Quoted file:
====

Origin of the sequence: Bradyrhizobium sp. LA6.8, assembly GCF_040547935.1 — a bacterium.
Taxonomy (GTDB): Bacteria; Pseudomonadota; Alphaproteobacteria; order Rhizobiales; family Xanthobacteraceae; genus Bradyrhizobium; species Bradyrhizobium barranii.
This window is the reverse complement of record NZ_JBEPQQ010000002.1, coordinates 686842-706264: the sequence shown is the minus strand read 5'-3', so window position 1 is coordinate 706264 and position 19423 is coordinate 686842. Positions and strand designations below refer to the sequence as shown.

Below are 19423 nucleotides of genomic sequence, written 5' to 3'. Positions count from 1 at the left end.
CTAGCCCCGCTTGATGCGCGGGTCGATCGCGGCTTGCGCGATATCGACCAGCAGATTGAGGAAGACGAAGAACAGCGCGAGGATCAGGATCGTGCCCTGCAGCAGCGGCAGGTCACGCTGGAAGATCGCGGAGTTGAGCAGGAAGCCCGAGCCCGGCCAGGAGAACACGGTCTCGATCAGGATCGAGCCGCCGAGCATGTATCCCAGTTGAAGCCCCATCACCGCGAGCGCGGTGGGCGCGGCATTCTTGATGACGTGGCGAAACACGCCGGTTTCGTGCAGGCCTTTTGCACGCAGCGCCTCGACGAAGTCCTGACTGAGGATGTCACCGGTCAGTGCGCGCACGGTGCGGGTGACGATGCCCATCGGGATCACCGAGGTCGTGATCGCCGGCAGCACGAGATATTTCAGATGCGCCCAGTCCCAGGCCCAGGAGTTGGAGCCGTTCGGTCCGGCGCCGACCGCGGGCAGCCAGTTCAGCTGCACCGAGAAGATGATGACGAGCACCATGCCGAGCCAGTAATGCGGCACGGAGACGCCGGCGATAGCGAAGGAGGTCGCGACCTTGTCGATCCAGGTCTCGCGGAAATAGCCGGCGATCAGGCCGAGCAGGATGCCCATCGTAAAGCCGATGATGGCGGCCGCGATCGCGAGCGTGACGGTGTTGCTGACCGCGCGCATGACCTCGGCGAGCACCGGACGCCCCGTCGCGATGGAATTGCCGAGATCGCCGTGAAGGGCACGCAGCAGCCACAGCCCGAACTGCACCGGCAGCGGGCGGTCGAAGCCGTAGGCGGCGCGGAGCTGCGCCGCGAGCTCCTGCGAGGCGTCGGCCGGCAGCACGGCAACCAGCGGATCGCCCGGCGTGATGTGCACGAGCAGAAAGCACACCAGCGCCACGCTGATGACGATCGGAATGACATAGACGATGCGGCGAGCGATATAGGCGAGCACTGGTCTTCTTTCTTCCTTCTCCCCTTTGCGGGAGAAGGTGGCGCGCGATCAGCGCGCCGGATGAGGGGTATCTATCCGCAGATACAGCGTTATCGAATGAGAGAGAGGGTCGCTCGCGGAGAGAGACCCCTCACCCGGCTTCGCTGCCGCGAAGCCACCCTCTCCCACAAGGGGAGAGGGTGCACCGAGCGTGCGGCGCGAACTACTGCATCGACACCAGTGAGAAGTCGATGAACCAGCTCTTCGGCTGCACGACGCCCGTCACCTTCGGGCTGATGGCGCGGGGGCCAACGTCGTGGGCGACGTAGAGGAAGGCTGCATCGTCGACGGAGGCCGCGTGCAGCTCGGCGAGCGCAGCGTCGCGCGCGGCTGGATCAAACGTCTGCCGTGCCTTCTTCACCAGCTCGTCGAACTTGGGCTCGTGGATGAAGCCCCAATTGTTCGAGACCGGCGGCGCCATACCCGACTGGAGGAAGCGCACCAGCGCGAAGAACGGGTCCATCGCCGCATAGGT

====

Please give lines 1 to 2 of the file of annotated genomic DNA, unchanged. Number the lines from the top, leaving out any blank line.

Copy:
Origin of the sequence: Bradyrhizobium sp. LA6.8, assembly GCF_040547935.1 — a bacterium.
Taxonomy (GTDB): Bacteria; Pseudomonadota; Alphaproteobacteria; order Rhizobiales; family Xanthobacteraceae; genus Bradyrhizobium; species Bradyrhizobium barranii.